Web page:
I don't see the comic making a point of Sizemore's celibacy, musical inspiration, communalism, or wooden crafts, so I won't claim he's a Shaker. A Quaker, yes, but not a Shaker.

(Now I have Run-DMC's "Peter Piper" stuck in my head. Darn it.)

ishnar
2009-04-19, 05:05 PM
You're confusing pacifism with passivism. There is a huge difference. Pacifists are never at the mercy of aggressors, see MLK Jr. and Mahatma Ghandi for references of people who practiced active pacifism and sacrificed themselves for peace, and one against armed and powerful aggressors.


Citing examples of pacifists who were assassinated does not support the point that they were not at the mercy of their enemies.

dr pepper
2009-04-19, 08:38 PM
Mmmmmaybe. To me, however, it's clear that almost every name in Erfworld contains some layered pun or allusion. ("Dora" defeats me at the moment, okay....)

Dora the Explorer.

bobvader314
2009-04-19, 10:26 PM
Citing examples of pacifists who were assassinated does not support the point that they were not at the mercy of their enemies.

Are you under the impression that India is still a British colony and the Jim Crow laws are still on the books?

Nonviolent resistance often means putting one's life on the line, just like armed resistance. Also, sometimes people die, which is of course *completely different* than what would happen in the context of an armed conflict.

Finally, very often, nonviolent resistance is the best policy option, because choosing the alternative--armed conflict--would be to engage your enemy in the context they are best equipped to deal with you.

I won't deny that nonviolent resistance is most effective when confronting a society that has a distaste for violence, but it is not essential. It can be an alternative tactic to guerrilla warfare when one's strategic objective is to make the continuation of some policy (such as an occupation or a systematic form of repression) too costly to continue pursuing.

This book (available as a free PDF) discusses the strategic logic of a nonviolent resistance campaign in detail:
http://www.aeinstein.org/organizations98ce.html

Bookkeeper@Arms
2009-04-19, 10:41 PM
Sizemore = "Sighs More". I.E., he's depressed. And if you were a peaceful man in a world of eternal warfare, you'd be depressed too. (Not to mention his function - ICK!)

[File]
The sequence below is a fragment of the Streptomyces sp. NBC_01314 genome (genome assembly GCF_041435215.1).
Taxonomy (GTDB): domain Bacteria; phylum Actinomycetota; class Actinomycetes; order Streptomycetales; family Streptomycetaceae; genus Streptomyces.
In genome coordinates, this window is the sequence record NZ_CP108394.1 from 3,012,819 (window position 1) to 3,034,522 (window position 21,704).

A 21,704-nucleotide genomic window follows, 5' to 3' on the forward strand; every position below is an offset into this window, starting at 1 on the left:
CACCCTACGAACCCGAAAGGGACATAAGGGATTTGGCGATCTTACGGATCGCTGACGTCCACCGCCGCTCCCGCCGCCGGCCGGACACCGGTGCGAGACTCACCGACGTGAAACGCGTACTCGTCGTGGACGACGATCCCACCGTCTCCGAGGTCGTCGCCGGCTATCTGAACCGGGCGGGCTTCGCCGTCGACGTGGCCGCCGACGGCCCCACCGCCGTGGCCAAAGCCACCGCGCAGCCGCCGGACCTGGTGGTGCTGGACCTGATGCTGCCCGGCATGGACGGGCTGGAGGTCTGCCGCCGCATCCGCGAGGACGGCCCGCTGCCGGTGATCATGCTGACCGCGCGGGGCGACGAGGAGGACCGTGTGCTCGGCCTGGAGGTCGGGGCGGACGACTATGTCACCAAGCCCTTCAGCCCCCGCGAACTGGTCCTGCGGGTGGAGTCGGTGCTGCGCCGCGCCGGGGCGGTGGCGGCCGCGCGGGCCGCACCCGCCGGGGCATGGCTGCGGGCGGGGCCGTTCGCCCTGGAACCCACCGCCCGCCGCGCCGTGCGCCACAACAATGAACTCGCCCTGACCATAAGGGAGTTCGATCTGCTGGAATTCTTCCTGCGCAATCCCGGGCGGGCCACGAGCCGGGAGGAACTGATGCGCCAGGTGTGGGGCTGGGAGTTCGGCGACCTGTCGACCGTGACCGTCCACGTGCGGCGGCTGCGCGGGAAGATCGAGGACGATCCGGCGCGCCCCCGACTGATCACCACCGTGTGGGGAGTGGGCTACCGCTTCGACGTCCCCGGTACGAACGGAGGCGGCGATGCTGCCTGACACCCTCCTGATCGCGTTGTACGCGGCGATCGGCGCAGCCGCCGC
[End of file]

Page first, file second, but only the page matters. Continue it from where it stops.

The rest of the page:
Grogah
2009-04-21, 12:46 AM
Citing examples of pacifists who were assassinated does not support the point that they were not at the mercy of their enemies.

You seem to be of the mistaken opinion that the greatest goal of a pacifist is preserving their own lives. That would be a passivist. Pacifists don't seek not to die, but not to kill others in the pursuit of their goals. Pacifists need to be ready to die for their beliefs, but not to kill. And as was stated, King and Ghandi fulfilled their goals.

Kletian999
2009-04-22, 11:21 AM
Seismo, meaning Seisomograph

http://en.wikipedia.org/wiki/Seismograph

Which is how you measure Earthquakes. The "Quakers" were a pacifist religious group that helped found the Colony which is now the State of Pennsylvania.

Bravo OP, I hadn't seen it before either.

Thanks to all the contemporary Quakers for affirming the group is still active (whereas the Shakers, who disavowed sex, are not, and that was not a joke)- my knowledge of them is solely from American History and the product "Quaker Oatmeal" so I only wanted to state what I knew about their past. Anyways, they encouraged peace, and were pretty awesome people in terms of being years ahead of many civil rights movements (they may still be awesome to this day).

ComradeTaro
2009-04-23, 01:39 AM
Thanks to all the contemporary Quakers for affirming the group is still active (whereas the Shakers, who disavowed sex, are not, and that was not a joke)- my knowledge of them is solely from American History and the product "Quaker Oatmeal" so I only wanted to state what I knew about their past. Anyways, they encouraged peace, and were pretty awesome people in terms of being years ahead of many civil rights movements (they may still be awesome to this day).

I joined the forum just to crush your faith in humanity; the previously mentioned Quaker president was Richard Nixon.

Kasavin
2009-04-23, 02:59 AM
Sizemore. Seismor. "Quaker."

It only took 141 pages of Erfworld for me to see the pun. Brought into focus, perhaps, by his strong distaste for a Ruthless Perfect Warlord.

I think you're taking the connection one step to far, literally. Seismograph, something that measures earthquakes? The man is a dirtmancer, who later we discover CAN cause earthquakes. That, and there's a lot more than just pacificism to the Quaker way of life.